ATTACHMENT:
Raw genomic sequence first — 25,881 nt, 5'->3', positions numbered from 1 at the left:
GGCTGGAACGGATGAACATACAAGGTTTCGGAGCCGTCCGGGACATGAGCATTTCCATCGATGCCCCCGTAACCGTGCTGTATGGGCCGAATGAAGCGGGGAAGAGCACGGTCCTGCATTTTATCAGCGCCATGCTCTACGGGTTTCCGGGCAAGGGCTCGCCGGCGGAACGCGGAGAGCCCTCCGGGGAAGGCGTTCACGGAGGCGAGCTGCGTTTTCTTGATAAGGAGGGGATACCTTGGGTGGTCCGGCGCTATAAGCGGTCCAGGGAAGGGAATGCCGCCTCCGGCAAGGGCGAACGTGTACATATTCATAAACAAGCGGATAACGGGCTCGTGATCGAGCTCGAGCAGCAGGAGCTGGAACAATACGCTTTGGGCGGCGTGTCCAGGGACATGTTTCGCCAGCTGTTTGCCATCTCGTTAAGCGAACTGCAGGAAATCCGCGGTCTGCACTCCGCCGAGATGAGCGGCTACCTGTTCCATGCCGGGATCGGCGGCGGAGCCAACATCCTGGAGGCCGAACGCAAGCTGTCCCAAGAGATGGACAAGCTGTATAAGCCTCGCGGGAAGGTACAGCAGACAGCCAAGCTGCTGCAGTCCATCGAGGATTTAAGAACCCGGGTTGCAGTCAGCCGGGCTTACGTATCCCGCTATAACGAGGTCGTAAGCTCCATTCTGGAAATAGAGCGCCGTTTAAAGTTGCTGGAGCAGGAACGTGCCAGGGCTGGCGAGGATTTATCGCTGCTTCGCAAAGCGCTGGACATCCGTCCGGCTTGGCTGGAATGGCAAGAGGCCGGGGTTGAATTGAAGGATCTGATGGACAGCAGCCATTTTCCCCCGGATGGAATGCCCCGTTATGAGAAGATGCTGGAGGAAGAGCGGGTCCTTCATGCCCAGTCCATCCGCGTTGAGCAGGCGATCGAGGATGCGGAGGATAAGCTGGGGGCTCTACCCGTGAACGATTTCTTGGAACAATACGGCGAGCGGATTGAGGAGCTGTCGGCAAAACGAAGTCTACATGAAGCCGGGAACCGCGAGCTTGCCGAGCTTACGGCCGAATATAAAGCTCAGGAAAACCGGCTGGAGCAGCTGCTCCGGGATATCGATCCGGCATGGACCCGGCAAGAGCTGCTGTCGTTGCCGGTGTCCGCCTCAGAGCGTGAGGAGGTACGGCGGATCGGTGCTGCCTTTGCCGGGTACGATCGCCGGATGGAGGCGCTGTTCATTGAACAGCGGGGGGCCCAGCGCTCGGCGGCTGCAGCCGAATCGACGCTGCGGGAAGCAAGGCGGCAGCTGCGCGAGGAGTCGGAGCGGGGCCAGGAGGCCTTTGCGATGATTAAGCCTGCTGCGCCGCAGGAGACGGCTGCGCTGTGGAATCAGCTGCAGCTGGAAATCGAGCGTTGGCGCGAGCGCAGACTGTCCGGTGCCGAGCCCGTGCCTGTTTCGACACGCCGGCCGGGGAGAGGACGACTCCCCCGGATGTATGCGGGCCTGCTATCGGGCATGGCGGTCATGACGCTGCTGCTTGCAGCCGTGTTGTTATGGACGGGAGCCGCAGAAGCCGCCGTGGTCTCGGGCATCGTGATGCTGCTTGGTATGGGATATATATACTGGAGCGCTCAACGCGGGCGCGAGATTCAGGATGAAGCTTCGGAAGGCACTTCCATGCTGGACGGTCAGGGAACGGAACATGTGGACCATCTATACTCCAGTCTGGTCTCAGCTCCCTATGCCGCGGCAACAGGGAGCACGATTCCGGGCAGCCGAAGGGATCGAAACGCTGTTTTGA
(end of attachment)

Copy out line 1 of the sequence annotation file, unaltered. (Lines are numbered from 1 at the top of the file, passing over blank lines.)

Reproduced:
Raw genomic sequence first — 25,881 nt, 5'->3', positions numbered from 1 at the left: